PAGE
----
US official says special forces quietly training Taiwanese

WASHINGTON • US special operations forces have been quietly training Taiwanese troops for months, a move which China warned yesterday could cause "serious harm" to relations between Washington and Beijing.

A contingent of about 20 special operations and conventional forces has been conducting the training for less than a year, the Pentagon official, who declined to be identified, told AFP on Thursday, adding that some trainers rotate in and out. The official largely confirmed a Wall Street Journal report which said training has been going on for at least a year, amid China's rising verbal threats against the US' island ally.

Beijing regards Taiwan as a renegade province to be reunified, by force if necessary. Taiwan says it will defend its freedoms and democracy.

China reacted angrily to the report yesterday, with the Foreign Ministry warning that the United States should recognise the "high sensitivity" of the Taiwan situation and "serious harm" of its actions.

"The US should... stop arms sales to Taiwan and US-Taiwan military ties, so as not to seriously damage China-US relations and peace and stability in the Taiwan Strait," Foreign Ministry spokesman Zhao Lijian said at a briefing. "China will take all necessary measures to safeguard its sovereignty and territorial integrity."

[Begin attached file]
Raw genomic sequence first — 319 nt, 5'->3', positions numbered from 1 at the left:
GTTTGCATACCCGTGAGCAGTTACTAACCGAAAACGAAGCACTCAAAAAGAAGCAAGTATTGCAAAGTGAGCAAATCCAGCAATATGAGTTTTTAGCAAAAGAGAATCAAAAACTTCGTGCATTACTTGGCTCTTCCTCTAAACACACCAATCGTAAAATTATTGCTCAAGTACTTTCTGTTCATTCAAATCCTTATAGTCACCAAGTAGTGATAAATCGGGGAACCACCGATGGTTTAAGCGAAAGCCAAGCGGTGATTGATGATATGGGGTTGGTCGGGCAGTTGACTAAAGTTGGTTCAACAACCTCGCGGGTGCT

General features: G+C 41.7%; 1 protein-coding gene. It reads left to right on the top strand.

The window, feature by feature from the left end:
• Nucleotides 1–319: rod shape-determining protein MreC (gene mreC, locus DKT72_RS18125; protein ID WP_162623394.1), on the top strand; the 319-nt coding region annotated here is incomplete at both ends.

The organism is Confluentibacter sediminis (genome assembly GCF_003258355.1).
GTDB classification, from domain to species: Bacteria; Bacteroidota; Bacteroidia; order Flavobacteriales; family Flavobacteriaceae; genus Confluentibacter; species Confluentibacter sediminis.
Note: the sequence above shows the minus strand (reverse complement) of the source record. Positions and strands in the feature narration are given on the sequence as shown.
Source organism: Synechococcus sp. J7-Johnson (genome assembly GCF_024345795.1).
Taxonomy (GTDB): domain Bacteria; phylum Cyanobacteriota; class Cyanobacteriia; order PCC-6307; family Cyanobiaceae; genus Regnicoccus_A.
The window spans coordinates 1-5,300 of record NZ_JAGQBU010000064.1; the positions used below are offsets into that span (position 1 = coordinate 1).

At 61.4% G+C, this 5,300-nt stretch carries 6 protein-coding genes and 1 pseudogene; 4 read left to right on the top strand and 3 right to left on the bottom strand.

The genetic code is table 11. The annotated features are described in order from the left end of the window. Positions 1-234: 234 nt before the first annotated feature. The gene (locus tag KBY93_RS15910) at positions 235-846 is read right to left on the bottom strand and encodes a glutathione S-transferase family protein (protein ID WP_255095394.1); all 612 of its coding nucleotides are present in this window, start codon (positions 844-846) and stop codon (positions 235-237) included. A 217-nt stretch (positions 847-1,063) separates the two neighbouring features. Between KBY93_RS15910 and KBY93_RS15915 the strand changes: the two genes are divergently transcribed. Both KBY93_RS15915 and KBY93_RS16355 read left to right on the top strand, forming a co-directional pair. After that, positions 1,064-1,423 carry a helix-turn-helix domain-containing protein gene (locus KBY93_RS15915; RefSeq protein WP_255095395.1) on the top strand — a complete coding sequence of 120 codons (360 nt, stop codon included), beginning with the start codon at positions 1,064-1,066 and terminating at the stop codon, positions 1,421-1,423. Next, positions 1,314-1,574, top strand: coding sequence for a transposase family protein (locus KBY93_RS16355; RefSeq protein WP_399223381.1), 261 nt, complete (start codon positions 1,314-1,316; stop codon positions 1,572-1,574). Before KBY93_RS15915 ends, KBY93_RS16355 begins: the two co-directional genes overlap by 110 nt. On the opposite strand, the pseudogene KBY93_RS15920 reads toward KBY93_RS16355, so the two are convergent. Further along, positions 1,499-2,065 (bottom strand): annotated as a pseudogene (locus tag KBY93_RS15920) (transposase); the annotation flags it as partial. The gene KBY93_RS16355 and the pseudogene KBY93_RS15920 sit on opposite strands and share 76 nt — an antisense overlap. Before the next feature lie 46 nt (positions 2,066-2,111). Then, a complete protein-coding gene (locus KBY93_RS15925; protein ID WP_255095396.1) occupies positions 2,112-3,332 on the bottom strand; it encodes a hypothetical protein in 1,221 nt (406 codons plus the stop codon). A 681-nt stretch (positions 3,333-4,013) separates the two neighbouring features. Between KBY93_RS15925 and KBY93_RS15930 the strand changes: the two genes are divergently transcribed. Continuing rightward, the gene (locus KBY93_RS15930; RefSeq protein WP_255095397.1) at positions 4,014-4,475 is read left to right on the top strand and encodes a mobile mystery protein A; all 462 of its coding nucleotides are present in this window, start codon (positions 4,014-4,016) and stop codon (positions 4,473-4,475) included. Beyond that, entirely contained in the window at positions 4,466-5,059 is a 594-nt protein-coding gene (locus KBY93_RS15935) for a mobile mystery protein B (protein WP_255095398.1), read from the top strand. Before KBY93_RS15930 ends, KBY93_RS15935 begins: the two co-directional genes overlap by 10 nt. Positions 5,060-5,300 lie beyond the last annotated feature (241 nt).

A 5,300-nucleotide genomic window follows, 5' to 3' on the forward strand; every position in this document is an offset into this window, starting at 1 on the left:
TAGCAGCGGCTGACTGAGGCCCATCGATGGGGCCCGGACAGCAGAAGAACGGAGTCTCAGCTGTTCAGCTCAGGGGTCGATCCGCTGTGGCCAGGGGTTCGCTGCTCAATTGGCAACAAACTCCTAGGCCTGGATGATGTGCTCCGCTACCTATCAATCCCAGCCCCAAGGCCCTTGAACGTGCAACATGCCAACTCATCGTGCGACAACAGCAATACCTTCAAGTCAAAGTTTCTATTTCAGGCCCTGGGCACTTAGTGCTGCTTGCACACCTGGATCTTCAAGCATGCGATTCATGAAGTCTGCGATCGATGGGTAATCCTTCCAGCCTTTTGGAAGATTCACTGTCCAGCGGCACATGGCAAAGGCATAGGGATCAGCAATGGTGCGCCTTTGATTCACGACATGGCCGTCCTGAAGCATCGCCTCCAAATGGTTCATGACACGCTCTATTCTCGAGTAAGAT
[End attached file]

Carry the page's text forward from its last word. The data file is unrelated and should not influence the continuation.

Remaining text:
Taiwan's Defence Ministry declined to comment, saying only that "all military exchanges are carried out in accordance with annual plans". Pentagon spokesman John Supple said that generally speaking, US support for Taiwan's military is gauged on its defence needs.

"Our support for, and defence relationship with, Taiwan remains aligned against the current threat posed by the People's Republic of China," Mr Supple said in a statement.

The US supplies weapons to Taiwan, including missiles for defence and fighter jets, in a bid to counter Beijing. Washington also maintains an ambiguous commitment to defend Taiwan.

Meanwhile, a US nuclear submarine was damaged after hitting an unidentified object while operating underwater in Asia, the US Navy said on Thursday.

The USS Connecticut, a nuclear-powered fast-attack submarine, "struck an object while submerged on the afternoon of Oct 2, while operating in international waters in the Indo-Pacific region," the navy said in a statement. It said there were no life-threatening injuries, but USNI News, a site specialising in navy news, reported that about a dozen sailors were hurt "with moderate to minor injuries".


A version of this article appeared in the print edition of The Straits Times on October 09, 2021, with the headline 'US official says special forces quietly training Taiwanese'. Subscribe